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Women and Heart Disease — Knowing The Facts Could Save Your Life

Posted by Catherine Morgan on January 18, 2007

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WOMEN AND HEART DISEASE — KNOWING THE FACTS COULD SAVE YOUR LIFE — by Catherine Morgan

You should know that…Women are at a very high risk for heart disease and heart attacks. In fact, heart disease is the leading cause of death among women over 65. American women are 4 to 6 times more likely to die of heart disease than of breast cancer. Women are also less likely to survive a heart attack than a man.

The biggest factors that contribute to heart disease are smoking, high blood pressure, high cholesterol, family history and age. Take some time to look at your lifestyle, family history and your general health. Even though you can’t do much about your family history or your age, you can make lifestyle changes to avoid many of the other risk factors. Here is a list of what doctors recommend:

Don’t smoke. Smoking is a major risk factor for heart disease in women. More than half of the heart attacks in women under 50 are related to smoking. If you stop smoking, you can lower your risk of heart attack by one third within 2 years. Women who smoke and use birth control pills increase their risk even more.

Control your blood pressure. Treating high blood pressure can lower your risk of heart attack and stroke. Losing weight, exercising regularly and eating a healthy diet are all ways to help control high blood pressure. Reducing how much salt you consume can also help. If these steps don’t lower your blood pressure, your doctor may recommend medicine for you to take.

Control your cholesterol level. If you don’t know your level, ask your doctor to check it. Diet is a key part of lowering high cholesterol levels. However, some people may need to take medicine in addition to diet and exercise.

Exercise regularly. Remember, your heart is a muscle. It needs regular exercise to stay in shape. Aerobic exercise, such as brisk walking, swimming, jogging or biking, gives your heart the best workout. You can also use fitness equipment like exercise bicycles, treadmills and ski machines when exercising indoors. Finding an exercise partner may make it easier and safer for you to exercise often. You should exercise at least 30 to 60 minutes, 4 to 6 times a week. Talk to your doctor before starting an exercise program.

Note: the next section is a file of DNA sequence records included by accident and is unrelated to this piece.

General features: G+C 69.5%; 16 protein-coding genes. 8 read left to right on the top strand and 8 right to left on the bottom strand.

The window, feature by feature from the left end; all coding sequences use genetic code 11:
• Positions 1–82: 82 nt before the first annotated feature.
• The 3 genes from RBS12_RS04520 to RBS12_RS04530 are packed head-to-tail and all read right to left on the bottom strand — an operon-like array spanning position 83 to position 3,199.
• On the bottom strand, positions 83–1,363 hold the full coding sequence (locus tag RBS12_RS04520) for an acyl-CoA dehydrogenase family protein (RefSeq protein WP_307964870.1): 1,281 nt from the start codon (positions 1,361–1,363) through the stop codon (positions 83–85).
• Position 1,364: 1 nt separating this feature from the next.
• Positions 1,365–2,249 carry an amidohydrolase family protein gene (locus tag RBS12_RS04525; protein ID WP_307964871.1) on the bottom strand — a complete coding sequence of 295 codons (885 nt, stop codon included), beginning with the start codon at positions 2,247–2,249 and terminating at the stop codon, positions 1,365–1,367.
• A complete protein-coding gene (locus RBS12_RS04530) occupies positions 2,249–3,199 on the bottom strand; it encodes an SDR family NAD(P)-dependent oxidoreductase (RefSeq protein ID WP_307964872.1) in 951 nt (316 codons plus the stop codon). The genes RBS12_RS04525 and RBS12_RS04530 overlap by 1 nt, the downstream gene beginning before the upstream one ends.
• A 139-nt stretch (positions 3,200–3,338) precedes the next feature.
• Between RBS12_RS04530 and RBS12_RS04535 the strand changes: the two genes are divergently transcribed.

Eat a low-fat diet. Keep fat calories to 30% or less of the total calories you eat during a day and avoid saturated fat (the fat in meats and coconut oil). Information is available to help you make healthy choices. For example, food labels list nutrition information, including fat calories, many cookbooks have heart-healthy recipes, and some restaurants serve low-fat dishes.

Be aware of chest pain. Be sure to contact your doctor immediately if you suffer from pain in your chest, shoulder, neck or jaw. Also notify your doctor if you experience shortness of breath or nausea that comes on quickly. If you are having a heat attack, the faster you can get to the hospital, the less damage will happen to your heart. Every second counts.

As a nurse as well as someone who suffers from blood pressure problems myself, I would add that being “in-tune” with your own body and how it is feeling is extremely important. You are the best judge of what is “normal” for your body. When in doubt, get it checked out. Don’t risk your life because you are too busy to go to the doctor. And, don’t waste your time with a doctor who doesn’t respect your needs and concerns. If something isn’t feeling right, don’t ignore it. You are the best ‘patient advicate’ you will ever have, so don’t let any medical professional intimidate you into questioning yourself.

The three things to remeber are: Know yourself. Know the facts. Know when to get help.

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